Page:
Did the [Win Yay] Township leaders tell you who invested money for this road construction project?

No, they did not. Nobody knows who has invested money for this road construction project.

Are any local people involved in this road construction project?

I do not see any local people involved in the road construction. Some people from AE Kyainseikgyi [Township] are involved on this road construction.

What does AE stand for?

I do not know. There are many types of AE but this [AE’s] name is Thet Naing Oo.

This road is from B--- village to C--- village so can you tell me the impact regarding road construction in B--- village and C--- village?

All villagers from these villages have suffered [faced] the same [impacts due to the road construction]. Villagers should get some compensation for their loss [of lands and rubber trees]. If they do not get the full amount [of compensation they should get some]. For example, one rubber tree costs 5,000 kyat [US $3.66][6] but they [rubber plantations owners] will be satisfied even if they get 2,500 kyat [US $1.84] [per rubber tree]. Now, none of them have received any compensation but they just have to accept this.

As you mentioned, more than three hundred rubber trees belonging to U F--- were destroyed [by road construction]. How old were these rubber trees?

His rubber trees were nine years old because he had looked after those trees for seven years and [those rubber trees] have been producing latex for only two years then they were destroyed by road constructors.

After they [road constructors] destroyed villagers’ rubber trees, have there been any difficulties [impacts] for villagers’ family livelihoods?

Do you mean for U F--- and other villagers, right?

Yes

They work on plain farms for their livelihood. Everyone has problems.

What are the negative consequences of this impact to the rubber tree owners? How do they feel regarding their rubber trees being destroyed [by the road construction]? How do they solve their livelihood problems?

As I mentioned above, they will be fine if people [from the construction company and local authority] have a meeting with them and talk about compensation for them. U F--- is the nephew of [Dooplaya] District administrator U E---.

Do the victims have any kind of land grant?

They do not have land grants but they have yearly land receipts [to show that they have paid land tax]. They do not have the specific acreage of their land because they never measured it.  They still use the way that our great grandparents used to use in the past so they do not have the specific number of acres of their land. The Burma/Myanmar Government uses the acre measurement for land. The villagers measure the size of their lands by the number of the baskets of rice seed that they can plant on their farm. For example, my father could plant ten baskets of paddy seed on this farm in the past. Then this is how they measure their land. They have not measured it systematically.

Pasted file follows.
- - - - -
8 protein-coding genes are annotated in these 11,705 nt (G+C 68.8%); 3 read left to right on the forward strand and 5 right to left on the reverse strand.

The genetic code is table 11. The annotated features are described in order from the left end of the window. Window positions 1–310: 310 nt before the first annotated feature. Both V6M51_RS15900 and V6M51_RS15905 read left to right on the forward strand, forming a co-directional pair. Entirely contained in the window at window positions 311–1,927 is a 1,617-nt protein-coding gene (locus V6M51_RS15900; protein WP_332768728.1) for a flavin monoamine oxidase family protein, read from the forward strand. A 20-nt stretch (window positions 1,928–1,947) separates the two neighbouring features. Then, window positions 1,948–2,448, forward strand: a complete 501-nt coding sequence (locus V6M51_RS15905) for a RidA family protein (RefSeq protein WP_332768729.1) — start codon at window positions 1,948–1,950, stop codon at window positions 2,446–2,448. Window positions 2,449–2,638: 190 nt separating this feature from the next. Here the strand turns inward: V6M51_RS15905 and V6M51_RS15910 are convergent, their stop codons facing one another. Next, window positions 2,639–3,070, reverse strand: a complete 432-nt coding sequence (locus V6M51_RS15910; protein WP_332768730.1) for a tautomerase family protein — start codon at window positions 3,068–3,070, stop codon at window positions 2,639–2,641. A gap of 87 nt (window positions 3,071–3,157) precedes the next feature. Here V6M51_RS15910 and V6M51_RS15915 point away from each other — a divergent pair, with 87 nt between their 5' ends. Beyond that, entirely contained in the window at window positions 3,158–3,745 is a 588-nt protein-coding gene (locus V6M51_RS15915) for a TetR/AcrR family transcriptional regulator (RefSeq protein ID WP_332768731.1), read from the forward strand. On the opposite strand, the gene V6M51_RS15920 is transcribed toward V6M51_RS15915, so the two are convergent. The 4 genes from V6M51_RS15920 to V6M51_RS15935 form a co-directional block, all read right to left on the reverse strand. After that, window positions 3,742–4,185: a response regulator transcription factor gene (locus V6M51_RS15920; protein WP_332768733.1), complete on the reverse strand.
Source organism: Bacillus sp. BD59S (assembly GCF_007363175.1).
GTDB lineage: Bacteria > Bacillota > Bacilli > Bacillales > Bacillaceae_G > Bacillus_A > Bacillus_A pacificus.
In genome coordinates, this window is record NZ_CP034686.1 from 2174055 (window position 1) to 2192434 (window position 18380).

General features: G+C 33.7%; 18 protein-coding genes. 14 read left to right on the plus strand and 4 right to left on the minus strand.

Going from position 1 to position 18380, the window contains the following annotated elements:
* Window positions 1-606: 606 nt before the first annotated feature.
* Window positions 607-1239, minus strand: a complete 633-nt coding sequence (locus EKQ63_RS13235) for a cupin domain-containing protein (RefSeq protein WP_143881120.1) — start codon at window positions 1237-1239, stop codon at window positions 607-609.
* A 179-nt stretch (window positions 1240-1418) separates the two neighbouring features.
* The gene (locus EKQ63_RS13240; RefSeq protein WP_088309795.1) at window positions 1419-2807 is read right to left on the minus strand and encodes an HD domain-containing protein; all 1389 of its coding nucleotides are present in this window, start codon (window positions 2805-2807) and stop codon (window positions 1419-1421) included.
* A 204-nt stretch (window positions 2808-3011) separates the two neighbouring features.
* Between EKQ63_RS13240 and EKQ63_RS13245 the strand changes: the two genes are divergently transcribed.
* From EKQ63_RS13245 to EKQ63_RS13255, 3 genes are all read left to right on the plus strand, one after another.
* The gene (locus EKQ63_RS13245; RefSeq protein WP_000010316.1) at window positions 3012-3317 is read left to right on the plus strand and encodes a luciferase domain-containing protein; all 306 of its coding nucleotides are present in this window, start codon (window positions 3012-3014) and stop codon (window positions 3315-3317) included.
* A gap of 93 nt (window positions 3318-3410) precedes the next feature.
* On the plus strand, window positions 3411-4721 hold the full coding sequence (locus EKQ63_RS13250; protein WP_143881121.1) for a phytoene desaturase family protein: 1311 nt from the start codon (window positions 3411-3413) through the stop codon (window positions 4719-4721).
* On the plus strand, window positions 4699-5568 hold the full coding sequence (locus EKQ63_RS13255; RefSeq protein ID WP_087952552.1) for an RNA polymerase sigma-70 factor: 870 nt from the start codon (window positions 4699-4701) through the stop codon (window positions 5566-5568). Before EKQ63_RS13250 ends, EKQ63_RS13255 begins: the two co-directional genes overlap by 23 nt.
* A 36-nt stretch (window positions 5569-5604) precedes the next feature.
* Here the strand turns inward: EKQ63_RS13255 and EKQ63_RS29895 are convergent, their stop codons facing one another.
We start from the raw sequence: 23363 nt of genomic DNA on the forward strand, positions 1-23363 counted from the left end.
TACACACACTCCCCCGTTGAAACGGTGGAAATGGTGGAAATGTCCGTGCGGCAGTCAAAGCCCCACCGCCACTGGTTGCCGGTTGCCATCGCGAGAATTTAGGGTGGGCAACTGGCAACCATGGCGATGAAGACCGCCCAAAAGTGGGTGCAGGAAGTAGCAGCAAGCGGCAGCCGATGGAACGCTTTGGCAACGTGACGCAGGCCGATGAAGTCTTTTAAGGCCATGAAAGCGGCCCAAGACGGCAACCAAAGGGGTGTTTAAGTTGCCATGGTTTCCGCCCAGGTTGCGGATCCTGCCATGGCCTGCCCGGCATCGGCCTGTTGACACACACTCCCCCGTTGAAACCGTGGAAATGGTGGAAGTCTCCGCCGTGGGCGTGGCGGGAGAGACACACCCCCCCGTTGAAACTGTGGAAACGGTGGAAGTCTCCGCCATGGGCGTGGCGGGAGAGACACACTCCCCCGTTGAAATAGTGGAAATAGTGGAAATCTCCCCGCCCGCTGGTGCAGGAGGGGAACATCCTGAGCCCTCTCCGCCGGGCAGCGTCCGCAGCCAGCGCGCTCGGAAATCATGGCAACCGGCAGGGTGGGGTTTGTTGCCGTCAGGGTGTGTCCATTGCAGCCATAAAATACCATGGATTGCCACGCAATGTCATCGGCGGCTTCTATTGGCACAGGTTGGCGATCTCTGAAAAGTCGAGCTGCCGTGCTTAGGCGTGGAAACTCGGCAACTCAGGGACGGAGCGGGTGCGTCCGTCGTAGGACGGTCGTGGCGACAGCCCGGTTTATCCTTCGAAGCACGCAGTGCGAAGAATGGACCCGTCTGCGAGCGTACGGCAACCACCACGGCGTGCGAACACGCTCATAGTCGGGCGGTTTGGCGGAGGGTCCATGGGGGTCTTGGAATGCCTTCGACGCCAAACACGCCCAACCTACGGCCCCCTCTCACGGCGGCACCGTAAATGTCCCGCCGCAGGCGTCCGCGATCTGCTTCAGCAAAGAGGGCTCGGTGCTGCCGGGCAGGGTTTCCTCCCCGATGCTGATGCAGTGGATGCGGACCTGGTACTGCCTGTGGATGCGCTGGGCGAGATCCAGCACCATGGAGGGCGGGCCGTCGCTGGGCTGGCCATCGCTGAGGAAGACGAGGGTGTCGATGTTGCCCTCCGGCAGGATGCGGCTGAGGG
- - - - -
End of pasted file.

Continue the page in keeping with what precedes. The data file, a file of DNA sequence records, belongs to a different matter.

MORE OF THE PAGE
Do you know of any other expenses [caused by the road construction] in B--- village?

No

Are there any villagers who will get compensation for their loss?

No. An old man got compensation for his rubber plantation and betel nut plantation which were destroyed by Burma/Myanmar government bridge construction project workers. His rubber plantation and betel nut plantation were located besides the river, and at the curve of the river. They [bridge constructors] changed the [bridge location] and constructed the bridge [on his plantations] so this affected his land. We [village leaders] tried to ask for compensation [to the Burma/Myanmar government bridge construction staff] for him and then he got compensation for his affected land.

How wide was his land and how many [rubber trees and betel nut tress] were destroyed?

In total, he planted more than three hundred rubber trees and betel nuts trees [on his land].

How did he request the compensation and how much did he get?

At first, the Burma/Myanmar [bridge construction project] workers did not care about us when we requested [the compensation for the impact of the bridge construction]. This old man does not like to argue [with other people] and he obeys the rules [of the village]. He is old and he cannot rely on his children because his children have [to look after] their own family. Five or six years ago, one rubber tree cost around 10,000 kyat [US $7.36]. We [village leaders and victims] did not ask for compensation based on the full value of trees [rubber trees and betel nut trees] that were destroyed because we felt satisfied if we could get half of the total compensation. We got [the land owner] compensation money of 5,000,000 kyat [US $3678.15].

How old were those rubber trees? Were they mature enough to produce latex yet?

[The owner] started tapping [those rubber trees] not long before. The rubber plants were only nine years old.

What is the name of this Dtee [uncle]?

His name is U G---.

How did he get this money [compensation]? Did he go to the [Township] office to get the money or did the village leaders get it?

The [Burma/Myanmar Win Yay Township administrator] himself brought it to B--- [village].